Go to whole of WA Government search

Why does it take so long to get test results?

The process of assessing site contamination can be lengthy and will depend on the nature of sampling and testing required. Samples of soil, groundwater or vapour need to be collected in the field and then transported to laboratories for analysis.

The laboratories perform the analysis and perform checks on the test results prior to their release. Once received, test results need to be reviewed and interpreted by health and risk assessment specialists.

Monitoring at a site, such as groundwater, surface water or vapour monitoring, over a period of time is often a necessary part of contamination assessment and management. For example, it may be carried out to assess trends in contaminant behaviour or confirm the successful remediation or containment of contamination.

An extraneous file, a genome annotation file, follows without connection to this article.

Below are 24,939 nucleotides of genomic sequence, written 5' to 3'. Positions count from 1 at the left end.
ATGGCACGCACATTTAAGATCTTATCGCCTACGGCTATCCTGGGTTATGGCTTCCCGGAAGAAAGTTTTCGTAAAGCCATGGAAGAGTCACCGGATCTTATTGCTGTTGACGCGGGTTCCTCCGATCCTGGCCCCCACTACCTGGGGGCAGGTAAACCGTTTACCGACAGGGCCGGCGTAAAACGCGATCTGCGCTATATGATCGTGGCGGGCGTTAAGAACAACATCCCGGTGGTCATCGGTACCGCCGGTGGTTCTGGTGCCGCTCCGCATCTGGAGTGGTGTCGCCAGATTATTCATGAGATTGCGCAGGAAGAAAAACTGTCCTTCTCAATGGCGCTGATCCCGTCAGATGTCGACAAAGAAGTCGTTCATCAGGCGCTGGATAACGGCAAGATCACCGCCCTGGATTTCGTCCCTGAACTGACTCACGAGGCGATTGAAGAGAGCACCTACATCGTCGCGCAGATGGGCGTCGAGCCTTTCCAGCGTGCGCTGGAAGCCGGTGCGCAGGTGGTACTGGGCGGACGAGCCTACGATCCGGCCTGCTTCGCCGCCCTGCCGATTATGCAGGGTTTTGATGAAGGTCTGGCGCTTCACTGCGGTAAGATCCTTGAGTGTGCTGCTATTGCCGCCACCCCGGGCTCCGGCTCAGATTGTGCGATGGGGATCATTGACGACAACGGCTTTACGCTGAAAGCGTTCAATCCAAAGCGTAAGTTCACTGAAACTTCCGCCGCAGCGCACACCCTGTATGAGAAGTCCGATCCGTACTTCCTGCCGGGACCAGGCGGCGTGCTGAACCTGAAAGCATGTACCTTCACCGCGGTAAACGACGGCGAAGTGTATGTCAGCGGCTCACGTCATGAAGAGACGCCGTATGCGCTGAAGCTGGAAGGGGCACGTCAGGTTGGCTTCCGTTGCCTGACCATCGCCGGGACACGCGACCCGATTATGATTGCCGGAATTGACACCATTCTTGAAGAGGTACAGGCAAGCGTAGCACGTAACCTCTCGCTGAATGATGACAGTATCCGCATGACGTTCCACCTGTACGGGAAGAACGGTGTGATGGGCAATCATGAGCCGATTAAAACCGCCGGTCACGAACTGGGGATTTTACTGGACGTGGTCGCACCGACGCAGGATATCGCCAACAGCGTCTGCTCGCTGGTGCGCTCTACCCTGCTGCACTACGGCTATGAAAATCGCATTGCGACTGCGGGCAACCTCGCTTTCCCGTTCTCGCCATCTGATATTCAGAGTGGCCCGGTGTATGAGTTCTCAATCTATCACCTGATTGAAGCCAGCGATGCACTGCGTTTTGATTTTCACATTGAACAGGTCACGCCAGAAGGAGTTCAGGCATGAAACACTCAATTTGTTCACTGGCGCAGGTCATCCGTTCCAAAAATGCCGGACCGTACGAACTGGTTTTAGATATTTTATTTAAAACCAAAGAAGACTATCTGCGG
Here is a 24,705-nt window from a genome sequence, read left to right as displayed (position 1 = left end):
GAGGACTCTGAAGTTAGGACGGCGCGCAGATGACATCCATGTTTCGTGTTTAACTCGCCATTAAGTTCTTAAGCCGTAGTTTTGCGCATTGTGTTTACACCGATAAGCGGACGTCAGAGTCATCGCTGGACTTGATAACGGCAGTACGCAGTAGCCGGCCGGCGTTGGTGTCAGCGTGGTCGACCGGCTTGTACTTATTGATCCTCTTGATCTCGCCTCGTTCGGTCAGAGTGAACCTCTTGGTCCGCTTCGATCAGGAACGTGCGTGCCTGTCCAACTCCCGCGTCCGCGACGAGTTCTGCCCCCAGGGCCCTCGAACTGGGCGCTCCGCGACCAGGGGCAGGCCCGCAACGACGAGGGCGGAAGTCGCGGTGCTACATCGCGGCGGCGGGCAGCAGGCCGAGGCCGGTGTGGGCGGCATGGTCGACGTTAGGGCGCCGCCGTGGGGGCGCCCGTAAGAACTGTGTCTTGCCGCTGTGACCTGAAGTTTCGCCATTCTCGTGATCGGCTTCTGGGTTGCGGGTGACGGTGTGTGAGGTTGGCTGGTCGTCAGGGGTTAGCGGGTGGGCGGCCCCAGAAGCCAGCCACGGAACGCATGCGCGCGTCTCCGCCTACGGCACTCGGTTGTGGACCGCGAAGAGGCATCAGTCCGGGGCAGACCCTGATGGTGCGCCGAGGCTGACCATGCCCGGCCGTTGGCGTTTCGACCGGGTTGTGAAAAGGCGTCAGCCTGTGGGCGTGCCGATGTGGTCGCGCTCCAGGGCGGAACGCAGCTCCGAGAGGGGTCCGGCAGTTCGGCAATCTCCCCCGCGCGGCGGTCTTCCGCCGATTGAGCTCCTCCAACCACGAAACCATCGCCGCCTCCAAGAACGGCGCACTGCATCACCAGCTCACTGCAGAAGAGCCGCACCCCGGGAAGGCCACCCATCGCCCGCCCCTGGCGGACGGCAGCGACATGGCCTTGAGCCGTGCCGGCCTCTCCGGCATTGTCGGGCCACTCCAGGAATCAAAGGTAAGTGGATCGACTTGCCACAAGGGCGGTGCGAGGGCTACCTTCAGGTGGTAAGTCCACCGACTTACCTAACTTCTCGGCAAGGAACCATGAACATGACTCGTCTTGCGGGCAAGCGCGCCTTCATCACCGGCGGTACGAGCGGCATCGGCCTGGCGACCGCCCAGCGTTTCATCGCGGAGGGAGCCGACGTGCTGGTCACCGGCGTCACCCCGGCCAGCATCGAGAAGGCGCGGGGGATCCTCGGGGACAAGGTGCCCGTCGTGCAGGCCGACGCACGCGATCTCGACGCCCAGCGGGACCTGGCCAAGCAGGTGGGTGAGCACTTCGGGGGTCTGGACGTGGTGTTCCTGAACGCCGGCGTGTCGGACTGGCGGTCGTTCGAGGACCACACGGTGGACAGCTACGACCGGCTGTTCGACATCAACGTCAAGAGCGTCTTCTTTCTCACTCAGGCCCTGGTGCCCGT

Often this means monitoring must be carried out over a long period of time to consider longer-term trends and seasonal variations.

When is the community told about a contaminated site? 

Information on all contaminated sites (known and suspected), which are reported to DWER, is available to the public. There are two ways to access information on reported sites: 

  • Contaminated sites database – information on confirmed contaminated sites is available online, free of charge.
  • Reported sites register – for information on other sites reported to DWER, any person may submit a Form 2 and applicable fee to DWER to obtain information held in relation to a particular property.

If a risk to public health is confirmed, DWER, and/or the responsible party, will directly advise the affected community.